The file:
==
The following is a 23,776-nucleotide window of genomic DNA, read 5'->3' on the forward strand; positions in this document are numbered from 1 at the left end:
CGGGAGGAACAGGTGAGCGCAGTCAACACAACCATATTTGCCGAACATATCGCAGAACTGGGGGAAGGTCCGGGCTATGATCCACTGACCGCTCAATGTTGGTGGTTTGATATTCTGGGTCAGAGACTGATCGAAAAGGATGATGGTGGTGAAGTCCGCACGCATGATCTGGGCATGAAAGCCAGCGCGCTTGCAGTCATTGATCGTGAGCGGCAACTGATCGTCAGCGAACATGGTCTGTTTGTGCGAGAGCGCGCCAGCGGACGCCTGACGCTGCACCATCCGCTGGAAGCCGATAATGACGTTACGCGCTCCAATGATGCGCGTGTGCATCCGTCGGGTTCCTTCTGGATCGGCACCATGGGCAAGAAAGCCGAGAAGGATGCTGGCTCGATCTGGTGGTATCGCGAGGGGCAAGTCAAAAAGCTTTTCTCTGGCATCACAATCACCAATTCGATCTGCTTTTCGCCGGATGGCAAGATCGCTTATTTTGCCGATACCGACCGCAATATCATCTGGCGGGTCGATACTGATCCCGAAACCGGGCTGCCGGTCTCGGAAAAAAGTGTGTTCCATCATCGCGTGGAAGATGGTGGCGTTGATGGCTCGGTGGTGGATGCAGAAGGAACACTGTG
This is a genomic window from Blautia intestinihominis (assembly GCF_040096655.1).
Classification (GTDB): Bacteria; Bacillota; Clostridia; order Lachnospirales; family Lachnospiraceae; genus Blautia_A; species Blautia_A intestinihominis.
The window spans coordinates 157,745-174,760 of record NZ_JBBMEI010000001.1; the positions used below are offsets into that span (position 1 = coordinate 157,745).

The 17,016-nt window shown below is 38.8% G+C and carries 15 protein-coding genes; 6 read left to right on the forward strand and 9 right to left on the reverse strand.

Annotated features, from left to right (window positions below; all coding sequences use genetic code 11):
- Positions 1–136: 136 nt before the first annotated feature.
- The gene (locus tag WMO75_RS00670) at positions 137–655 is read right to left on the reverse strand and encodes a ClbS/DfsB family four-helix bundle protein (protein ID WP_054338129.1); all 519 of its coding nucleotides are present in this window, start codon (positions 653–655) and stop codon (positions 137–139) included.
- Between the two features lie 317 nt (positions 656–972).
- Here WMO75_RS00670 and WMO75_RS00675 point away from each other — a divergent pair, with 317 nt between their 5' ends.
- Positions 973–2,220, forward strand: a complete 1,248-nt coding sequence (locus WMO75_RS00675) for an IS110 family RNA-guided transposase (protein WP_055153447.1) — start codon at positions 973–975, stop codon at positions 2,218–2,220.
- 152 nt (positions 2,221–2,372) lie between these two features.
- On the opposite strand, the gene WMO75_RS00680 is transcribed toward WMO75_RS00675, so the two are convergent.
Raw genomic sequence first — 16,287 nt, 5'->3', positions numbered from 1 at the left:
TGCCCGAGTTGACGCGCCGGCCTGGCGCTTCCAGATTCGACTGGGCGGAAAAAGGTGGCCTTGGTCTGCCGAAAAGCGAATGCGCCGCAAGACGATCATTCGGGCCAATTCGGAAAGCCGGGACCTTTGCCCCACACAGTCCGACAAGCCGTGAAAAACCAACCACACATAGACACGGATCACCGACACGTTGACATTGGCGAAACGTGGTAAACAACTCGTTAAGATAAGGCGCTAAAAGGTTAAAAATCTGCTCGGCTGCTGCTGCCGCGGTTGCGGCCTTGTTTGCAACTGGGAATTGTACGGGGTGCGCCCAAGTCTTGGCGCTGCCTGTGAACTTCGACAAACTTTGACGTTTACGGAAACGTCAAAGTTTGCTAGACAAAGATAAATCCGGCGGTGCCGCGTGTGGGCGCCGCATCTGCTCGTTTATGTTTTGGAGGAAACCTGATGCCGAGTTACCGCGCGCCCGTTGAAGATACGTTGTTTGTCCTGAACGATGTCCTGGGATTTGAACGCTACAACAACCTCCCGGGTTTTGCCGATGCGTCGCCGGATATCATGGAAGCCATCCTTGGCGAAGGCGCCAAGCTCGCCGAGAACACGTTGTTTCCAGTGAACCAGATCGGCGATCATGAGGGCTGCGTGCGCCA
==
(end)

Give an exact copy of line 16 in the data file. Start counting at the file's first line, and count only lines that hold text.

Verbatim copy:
TGCCCGAGTTGACGCGCCGGCCTGGCGCTTCCAGATTCGACTGGGCGGAAAAAGGTGGCCTTGGTCTGCCGAAAAGCGAATGCGCCGCAAGACGATCATTCGGGCCAATTCGGAAAGCCGGGACCTTTGCCCCACACAGTCCGACAAGCCGTGAAAAACCAACCACACATAGACACGGATCACCGACACGTTGACATTGGCGAAACGTGGTAAACAACTCGTTAAGATAAGGCGCTAAAAGGTTAAAAATCTGCTCGGCTGCTGCTGCCGCGGTTGCGGCCTTGTTTGCAACTGGGAATTGTACGGGGTGCGCCCAAGTCTTGGCGCTGCCTGTGAACTTCGACAAACTTTGACGTTTACGGAAACGTCAAAGTTTGCTAGACAAAGATAAATCCGGCGGTGCCGCGTGTGGGCGCCGCATCTGCTCGTTTATGTTTTGGAGGAAACCTGATGCCGAGTTACCGCGCGCCCGTTGAAGATACGTTGTTTGTCCTGAACGATGTCCTGGGATTTGAACGCTACAACAACCTCCCGGGTTTTGCCGATGCGTCGCCGGATATCATGGAAGCCATCCTTGGCGAAGGCGCCAAGCTCGCCGAGAACACGTTGTTTCCAGTGAACCAGATCGGCGATCATGAGGGCTGCGTGCGCCA